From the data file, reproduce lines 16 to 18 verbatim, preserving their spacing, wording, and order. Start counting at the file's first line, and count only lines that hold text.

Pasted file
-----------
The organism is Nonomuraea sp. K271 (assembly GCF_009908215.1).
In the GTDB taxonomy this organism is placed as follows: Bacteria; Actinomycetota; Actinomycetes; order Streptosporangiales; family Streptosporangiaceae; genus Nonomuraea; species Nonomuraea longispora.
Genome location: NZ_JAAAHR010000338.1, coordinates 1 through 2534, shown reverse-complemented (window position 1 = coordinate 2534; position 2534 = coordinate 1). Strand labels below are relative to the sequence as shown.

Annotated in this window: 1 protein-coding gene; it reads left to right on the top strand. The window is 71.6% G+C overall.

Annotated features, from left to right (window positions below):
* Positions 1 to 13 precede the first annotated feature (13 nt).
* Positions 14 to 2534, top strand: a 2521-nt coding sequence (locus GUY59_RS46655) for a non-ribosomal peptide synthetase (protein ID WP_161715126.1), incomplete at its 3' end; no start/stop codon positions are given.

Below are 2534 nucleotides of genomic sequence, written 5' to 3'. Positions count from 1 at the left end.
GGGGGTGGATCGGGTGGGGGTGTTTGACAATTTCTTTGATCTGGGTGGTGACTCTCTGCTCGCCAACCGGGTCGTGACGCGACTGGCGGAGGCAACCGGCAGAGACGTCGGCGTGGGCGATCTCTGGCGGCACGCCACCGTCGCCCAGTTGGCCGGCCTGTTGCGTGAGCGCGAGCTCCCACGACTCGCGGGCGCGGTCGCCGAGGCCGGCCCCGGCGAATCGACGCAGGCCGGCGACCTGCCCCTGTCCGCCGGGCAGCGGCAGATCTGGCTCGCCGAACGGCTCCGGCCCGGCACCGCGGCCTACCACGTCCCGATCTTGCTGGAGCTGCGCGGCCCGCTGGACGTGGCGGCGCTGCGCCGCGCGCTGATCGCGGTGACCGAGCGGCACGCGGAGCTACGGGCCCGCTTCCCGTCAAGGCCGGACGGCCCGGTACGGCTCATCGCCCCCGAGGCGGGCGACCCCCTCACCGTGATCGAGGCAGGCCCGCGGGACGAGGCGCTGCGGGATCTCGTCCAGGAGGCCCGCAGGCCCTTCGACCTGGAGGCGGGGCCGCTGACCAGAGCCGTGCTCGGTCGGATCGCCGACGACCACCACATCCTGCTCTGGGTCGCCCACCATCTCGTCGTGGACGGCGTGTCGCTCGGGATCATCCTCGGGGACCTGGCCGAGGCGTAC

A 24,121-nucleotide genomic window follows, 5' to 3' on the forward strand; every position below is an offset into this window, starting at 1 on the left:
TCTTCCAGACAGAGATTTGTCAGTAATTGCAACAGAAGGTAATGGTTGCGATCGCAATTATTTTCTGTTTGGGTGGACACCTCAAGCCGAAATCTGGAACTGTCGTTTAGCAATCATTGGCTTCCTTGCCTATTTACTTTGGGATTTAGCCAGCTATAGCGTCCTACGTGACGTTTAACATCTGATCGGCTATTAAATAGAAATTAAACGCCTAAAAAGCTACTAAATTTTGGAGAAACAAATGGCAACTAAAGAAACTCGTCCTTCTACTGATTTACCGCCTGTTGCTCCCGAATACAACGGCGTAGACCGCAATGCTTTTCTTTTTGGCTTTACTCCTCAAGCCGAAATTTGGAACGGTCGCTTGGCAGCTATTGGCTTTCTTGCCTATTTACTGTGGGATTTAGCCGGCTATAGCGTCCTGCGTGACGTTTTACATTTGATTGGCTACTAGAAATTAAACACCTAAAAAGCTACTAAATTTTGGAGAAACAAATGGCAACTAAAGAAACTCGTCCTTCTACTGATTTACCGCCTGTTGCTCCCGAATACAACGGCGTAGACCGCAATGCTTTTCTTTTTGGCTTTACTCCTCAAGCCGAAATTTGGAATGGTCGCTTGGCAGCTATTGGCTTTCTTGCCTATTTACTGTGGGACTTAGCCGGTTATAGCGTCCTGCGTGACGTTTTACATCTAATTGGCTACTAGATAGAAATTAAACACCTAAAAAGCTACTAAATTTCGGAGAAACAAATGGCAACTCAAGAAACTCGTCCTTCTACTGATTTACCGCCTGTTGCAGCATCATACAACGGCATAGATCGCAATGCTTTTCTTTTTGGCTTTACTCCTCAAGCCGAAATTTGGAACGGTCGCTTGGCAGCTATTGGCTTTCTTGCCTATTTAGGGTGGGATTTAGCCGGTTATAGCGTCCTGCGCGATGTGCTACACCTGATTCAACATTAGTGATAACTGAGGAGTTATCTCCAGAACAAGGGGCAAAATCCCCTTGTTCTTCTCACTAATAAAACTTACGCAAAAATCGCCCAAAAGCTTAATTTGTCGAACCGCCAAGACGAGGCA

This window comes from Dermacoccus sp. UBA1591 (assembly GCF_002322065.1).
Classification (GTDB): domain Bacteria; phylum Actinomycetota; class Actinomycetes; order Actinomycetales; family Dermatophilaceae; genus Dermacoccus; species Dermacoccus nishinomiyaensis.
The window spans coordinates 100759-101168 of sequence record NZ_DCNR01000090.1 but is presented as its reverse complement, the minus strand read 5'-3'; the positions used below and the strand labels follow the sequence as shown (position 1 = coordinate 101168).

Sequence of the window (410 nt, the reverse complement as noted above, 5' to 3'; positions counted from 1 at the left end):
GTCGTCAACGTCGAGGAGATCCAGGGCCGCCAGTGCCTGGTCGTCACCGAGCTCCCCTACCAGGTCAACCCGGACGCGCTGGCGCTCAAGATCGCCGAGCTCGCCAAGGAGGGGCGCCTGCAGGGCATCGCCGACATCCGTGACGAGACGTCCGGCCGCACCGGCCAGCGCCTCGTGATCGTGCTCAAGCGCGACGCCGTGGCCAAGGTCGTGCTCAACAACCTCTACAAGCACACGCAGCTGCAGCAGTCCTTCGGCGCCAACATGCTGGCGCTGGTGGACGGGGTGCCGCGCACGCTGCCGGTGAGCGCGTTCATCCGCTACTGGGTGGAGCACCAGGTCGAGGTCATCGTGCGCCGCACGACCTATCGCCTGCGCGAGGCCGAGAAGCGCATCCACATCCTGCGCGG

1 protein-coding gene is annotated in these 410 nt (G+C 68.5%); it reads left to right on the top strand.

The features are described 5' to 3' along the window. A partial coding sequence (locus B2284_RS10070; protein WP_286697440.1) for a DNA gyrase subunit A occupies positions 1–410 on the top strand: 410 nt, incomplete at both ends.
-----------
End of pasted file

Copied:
GTCGTCAACGTCGAGGAGATCCAGGGCCGCCAGTGCCTGGTCGTCACCGAGCTCCCCTACCAGGTCAACCCGGACGCGCTGGCGCTCAAGATCGCCGAGCTCGCCAAGGAGGGGCGCCTGCAGGGCATCGCCGACATCCGTGACGAGACGTCCGGCCGCACCGGCCAGCGCCTCGTGATCGTGCTCAAGCGCGACGCCGTGGCCAAGGTCGTGCTCAACAACCTCTACAAGCACACGCAGCTGCAGCAGTCCTTCGGCGCCAACATGCTGGCGCTGGTGGACGGGGTGCCGCGCACGCTGCCGGTGAGCGCGTTCATCCGCTACTGGGTGGAGCACCAGGTCGAGGTCATCGTGCGCCGCACGACCTATCGCCTGCGCGAGGCCGAGAAGCGCATCCACATCCTGCGCGG

1 protein-coding gene is annotated in these 410 nt (G+C 68.5%); it reads left to right on the top strand.

The features are described 5' to 3' along the window. A partial coding sequence (locus B2284_RS10070; protein WP_286697440.1) for a DNA gyrase subunit A occupies positions 1–410 on the top strand: 410 nt, incomplete at both ends.